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01.04.2015 09:01

Test plug will be subjected to high pressure

A deposition tunnel must remain water-tight under all circumstances. This year will see the construction of a heavy plug in ONKALO’s demonstration tunnel. Once completed, the plug will undergo pressure testing.

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In the ONKALO demonstration tunnel has been excavated the plug-shaped slot. On the right is picture of the plug when it's ready.

In Olkiluoto, work is under way to construct a massive reinforced concrete plug, the likes of which will be placed at the mouths of all the deposition tunnels. At this point, however, the technology is just being tested. The purpose of the testing is to ensure that everything in the deposition tunnel works as intended when final disposal begins.

In this case, this means that the bentonite clay, with which the tunnels will eventually be backfilled, remains in the tunnel as it becomes wet. This also means that the tunnel remains water-tight.

The construction of the tunnel plug began in February. The actual construction work will take approximately six months. After its final completion in December, the plug will be subjected to testing.

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Petri Koho, Posiva's development engineer
“The space behind the plug will be pressurised in order to determine its water-tightness. The pressure test allows us to establish whether water is able to flow through the connecting surface between the plug and the bedrock. The test pressure will be identical to ground water pressure at the test depth of 420 metres,” says development engineer Petri Koho from Posiva.

The full-scale test plug will be constructed in the ONKALO demonstration tunnel. The length of the plug in the direction of the tunnel is six metres. It is six metres wide and nearly seven metres high.

Finnish-Swedish cooperation

Following the pressurisation of the space behind the wedge-shaped plug, its behaviour is monitored with the help of numerous measuring sensors placed in an adjacent tunnel. The testing results will be utilised for the further development of the deposition tunnel plug. The results will be compared with the results of a plug test jointly carried out by Sweden’s SKB and Posiva in the Äspö bedrock laboratory in Sweden.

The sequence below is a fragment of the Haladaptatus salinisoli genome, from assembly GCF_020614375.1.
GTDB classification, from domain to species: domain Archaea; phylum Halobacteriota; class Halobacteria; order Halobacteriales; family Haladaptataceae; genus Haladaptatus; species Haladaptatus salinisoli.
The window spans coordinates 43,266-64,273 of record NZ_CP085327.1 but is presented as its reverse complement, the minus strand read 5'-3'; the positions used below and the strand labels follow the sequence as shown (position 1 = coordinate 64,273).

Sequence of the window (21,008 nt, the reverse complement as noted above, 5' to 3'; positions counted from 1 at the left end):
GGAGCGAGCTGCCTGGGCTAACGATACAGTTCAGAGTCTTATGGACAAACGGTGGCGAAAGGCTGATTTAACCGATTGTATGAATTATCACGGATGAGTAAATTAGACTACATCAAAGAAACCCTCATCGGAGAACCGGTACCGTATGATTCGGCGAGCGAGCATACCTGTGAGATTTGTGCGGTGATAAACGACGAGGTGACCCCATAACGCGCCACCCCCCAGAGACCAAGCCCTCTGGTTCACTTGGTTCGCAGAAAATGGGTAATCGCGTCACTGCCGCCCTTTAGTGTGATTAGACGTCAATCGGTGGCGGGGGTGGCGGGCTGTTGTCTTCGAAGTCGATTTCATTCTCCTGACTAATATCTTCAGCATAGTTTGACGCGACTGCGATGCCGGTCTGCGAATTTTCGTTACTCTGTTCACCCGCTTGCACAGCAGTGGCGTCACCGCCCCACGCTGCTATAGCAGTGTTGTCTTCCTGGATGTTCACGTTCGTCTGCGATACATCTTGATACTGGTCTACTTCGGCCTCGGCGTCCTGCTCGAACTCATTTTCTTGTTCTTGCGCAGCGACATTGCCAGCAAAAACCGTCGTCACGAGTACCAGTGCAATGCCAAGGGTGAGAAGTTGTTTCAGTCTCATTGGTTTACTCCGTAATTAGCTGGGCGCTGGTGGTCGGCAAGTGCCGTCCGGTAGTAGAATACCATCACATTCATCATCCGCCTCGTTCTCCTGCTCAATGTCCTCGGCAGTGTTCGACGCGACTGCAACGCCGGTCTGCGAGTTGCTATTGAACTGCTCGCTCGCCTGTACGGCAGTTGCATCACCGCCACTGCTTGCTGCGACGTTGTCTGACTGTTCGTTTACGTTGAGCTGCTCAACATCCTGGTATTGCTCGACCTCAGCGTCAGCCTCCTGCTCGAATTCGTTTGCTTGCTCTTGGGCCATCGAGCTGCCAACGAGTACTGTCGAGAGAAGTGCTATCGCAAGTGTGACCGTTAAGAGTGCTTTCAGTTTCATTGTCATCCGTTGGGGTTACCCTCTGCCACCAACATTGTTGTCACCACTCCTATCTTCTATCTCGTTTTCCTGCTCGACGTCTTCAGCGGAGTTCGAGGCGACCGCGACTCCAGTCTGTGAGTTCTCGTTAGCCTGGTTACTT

“It is possible that the next development version of the plug will be similar to the one currently under construction in ONKALO. It is also possible that it will be similar to SKB’s plug, or a combination of some sort of these two,” says Koho.

The deposition tunnel plug test is known as POPLU. In the course of the project, lasting until autumn 2016, Posiva will verify that the plug meets the set requirements and that the selected plug design can be implemented in industrial scale.

POPLU is a part of DOPAS, a joint European project, the aim of which is to carry out full-scale testing of final repository sealing technology. The particular focus of the DOPAS project, jointly funded by the European Atomic Energy Community (Euratom), companies with nuclear waste management responsibilities and various research organisations, is on the development of plugs and sealing structures for final repositories for spent nuclear fuel.

 



Posiva ensures the functionality of its disposal concept

In 2015, Posiva will test prototypes of equipment required in final disposal operations. Following initial equipment tests carried out above ground, testing will continue in ONKALO. The first piece of equipment to be tested is the bentonite buffer installation vehicle, followed by the disposal canister transfer and installation vehicle and finally, the deposition tunnel backfill material installation vehicle.

“The purpose of the equipment tests is to support the verification of the feasibility of our disposal concept. At the same time, we keep developing manufacturing capabilities for bentonite buffer blocks and tunnel backfill material,” says Tiina Jalonen, Posiva’s Senior Vice President, Development.

At Posiva, work is continuously underway to prepare for the construction of the final disposal repository and the encapsulation plant. Posiva specifies the matters which must be completed by the commencement of the construction operations.

Among the tasks scheduled for this year is the production of a description of the plans for the work to be carried out in the coming years. A detailed description will be provided for the 2016–2018 period. The description for the following three years will be more general in nature.

“The description will be prepared in accordance with the statutory three-year plan. We will submit it to the Ministry of Employment and the Economy in September,” says Jalonen.


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